With 125,000 people attending the San Diego Comic Con, the city of San Diego is bursting at the seems. With a limit on the number of people that can get into the convention hall, and growth expected, is it time for Comic Con International to move the show somewhere else?
Itâ€™s the question thatâ€™s been popping up the last couple of year as the biggest comic convention in North America first sold out on Saturdays, then two days, and now for two years in a row, the entire four day show is sold out long before the show even opens.
With Hollywoodâ€™s great interest in hyping the target demographic (who would have known the Twilight Cast panel would have been the epicenter of fan girl screaming), and with a dramatic increase in the number of comic related television shows and movies coming in the next two years, Comic Con International is going to be the place to see and be seen.
Since Hollywood is one of the big factors with CCI: San Diego, being within an hourâ€™s flying time from L.A. puts a limit on major cities that could host the show.Â With this in mind, here are three places CCI could go that would really work; San Diego, Las Vegas, or Los Angeles.
Even if the Hâ€™wood crowd were left out of the equation, the growing size of the convention is a big concern.Â Thousands of fans end up getting stuck in long lines waiting to get into the show once the halls fill to capacity, and if the show wants to grow, it will need an increase in bodies.
San Diego Convention Center
From the convention center website, there are approximately 796,362 square feet in the convention center, making it a pretty good space to hold record crowds.
Los Angeles Convention Center
On the flip side, the LA Convention Center only has 720,000 square feet, making it the smallest convention center on the list.
Las Vegas Convention Center
The biggest of the big is no doubt the Las Vegas convention center that boasts 3.2 million square feet, including 144 meeting rooms.Â Since one doesnâ€™t have to use the entire convention space, there is certainly plenty of room to grow for years to come.
Location is everything when it comes to having a fun and safe time at a comic book convention.Â Iâ€™ve heard people complain that certain conventions are located in really bad parts of town, there isnâ€™t much to do within walking distance, and transportation really sucks.Â So how do the three contenders stack up when it comes to location?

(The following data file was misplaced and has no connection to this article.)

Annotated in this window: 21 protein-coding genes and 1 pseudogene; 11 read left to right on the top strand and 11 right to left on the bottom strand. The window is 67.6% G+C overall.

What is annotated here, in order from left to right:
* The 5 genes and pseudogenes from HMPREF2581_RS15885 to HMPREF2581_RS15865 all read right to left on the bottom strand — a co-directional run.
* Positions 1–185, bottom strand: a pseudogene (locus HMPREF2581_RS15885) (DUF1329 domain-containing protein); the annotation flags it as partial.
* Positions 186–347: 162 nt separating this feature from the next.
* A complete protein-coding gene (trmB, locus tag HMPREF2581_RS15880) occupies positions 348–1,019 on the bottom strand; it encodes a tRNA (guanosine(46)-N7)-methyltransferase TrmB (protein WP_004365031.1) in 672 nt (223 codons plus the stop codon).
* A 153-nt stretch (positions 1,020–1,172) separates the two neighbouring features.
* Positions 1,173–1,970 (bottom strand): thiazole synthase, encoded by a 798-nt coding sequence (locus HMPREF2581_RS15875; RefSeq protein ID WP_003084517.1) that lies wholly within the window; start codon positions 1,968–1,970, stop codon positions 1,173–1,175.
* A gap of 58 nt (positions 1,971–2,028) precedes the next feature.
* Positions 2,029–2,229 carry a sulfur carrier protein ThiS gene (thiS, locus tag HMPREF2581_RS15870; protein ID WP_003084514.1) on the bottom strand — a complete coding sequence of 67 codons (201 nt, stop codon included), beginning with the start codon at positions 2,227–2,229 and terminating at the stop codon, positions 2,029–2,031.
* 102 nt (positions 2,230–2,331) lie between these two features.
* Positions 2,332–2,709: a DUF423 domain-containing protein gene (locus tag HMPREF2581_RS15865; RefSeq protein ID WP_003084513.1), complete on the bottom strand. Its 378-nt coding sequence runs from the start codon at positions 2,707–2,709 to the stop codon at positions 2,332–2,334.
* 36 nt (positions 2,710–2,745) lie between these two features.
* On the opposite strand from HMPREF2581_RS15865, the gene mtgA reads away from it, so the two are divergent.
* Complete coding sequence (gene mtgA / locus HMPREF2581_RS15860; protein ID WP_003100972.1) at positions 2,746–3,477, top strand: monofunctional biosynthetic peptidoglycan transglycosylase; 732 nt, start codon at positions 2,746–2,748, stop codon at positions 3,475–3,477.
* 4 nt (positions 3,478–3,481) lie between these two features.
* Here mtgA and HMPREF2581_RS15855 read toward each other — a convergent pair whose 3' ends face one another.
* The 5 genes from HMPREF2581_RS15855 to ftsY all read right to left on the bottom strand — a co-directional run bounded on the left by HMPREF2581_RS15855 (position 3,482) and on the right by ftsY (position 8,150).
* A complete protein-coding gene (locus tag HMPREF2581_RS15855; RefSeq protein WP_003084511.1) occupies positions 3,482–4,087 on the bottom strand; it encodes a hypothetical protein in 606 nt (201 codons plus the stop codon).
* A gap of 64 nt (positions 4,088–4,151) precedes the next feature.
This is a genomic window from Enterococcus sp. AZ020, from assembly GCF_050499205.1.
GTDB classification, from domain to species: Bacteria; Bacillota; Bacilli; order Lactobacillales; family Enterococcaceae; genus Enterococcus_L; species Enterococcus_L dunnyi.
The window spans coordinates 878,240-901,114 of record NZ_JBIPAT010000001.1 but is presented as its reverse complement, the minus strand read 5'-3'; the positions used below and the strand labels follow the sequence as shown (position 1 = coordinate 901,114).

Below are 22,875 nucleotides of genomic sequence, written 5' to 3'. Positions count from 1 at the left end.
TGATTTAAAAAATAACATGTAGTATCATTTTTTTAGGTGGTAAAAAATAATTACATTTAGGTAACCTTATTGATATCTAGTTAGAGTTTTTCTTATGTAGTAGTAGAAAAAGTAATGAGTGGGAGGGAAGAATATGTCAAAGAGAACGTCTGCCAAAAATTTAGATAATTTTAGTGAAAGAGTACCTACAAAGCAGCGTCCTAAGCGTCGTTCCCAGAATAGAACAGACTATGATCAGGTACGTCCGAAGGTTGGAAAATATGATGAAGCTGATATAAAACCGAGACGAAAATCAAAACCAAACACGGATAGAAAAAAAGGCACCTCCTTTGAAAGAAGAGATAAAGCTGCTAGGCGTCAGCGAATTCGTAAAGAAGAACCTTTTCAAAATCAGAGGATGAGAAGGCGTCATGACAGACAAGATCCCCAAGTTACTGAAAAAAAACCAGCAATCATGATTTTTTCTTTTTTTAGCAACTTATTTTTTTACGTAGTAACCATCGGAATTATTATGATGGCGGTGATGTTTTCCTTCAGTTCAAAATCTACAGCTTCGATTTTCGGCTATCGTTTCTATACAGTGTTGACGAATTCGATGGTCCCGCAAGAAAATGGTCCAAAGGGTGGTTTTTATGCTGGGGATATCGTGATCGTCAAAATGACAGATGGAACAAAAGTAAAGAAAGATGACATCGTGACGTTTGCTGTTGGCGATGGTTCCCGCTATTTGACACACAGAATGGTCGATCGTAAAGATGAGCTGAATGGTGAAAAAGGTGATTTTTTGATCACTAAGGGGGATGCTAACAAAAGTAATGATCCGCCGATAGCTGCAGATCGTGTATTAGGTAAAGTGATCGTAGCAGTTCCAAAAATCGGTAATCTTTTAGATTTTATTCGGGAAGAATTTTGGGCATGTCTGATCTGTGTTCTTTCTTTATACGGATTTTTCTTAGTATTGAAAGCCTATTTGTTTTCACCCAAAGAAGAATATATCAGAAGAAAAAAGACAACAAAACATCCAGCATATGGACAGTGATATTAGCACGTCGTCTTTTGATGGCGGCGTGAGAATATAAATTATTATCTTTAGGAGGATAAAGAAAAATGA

There are, surprisingly, a lot of things to do that are within walking distance of the convention center.Â For those who donâ€™t want to spend five days in the convention center proper, San Diego has a wealth of museums and parks, the Padres might be in town playing a game, and the beach is just a few blocks away.Â For food fanatics, the Gaslamp Quarter in San Diego has it all.Â And for those who want something a little more extreme TJ is just over the border – just make sure you bring your passport, two forms of I.D. and know what a donkey show is before your friends get you liquored up and take you to one.Â Not that I would know first hand…
Even though the Los Angeles Convention Center can hold 5,600 cars, Iâ€™ve been to the convention center enough times to know it is a place I donâ€™t want to venture too far from after dark – the neighborhoods surrounding LACC can get pretty scary, and a costumed convention goer would make an easy target.Â While the beach, dining locations, movie studios, and shopping are within a few miles of the centrally located convention center, youâ€™ll need a car, cab, or public transit to get there safely.Â Sadly, thereâ€™s just not much going on in the near vicinity.
I love Las Vegas!Â The city has it all, and with its location to the strip just a monorail ride away, conventioneers are moments away from everything.Â Movies, shows, shopping, and more food than you could ever eat in one sitting are all there.Â Add in the gambling and numerous bars, and you have something that will keep anyone occupied.Â Wouldnâ€™t it be cool to see Iron Man, Batman, and the Hulk shooting craps?Â I’m sure the publishers would object to that, as would the casino pit bosses, but it would be fun none the less.
If you are going to a show, you need a place to stay.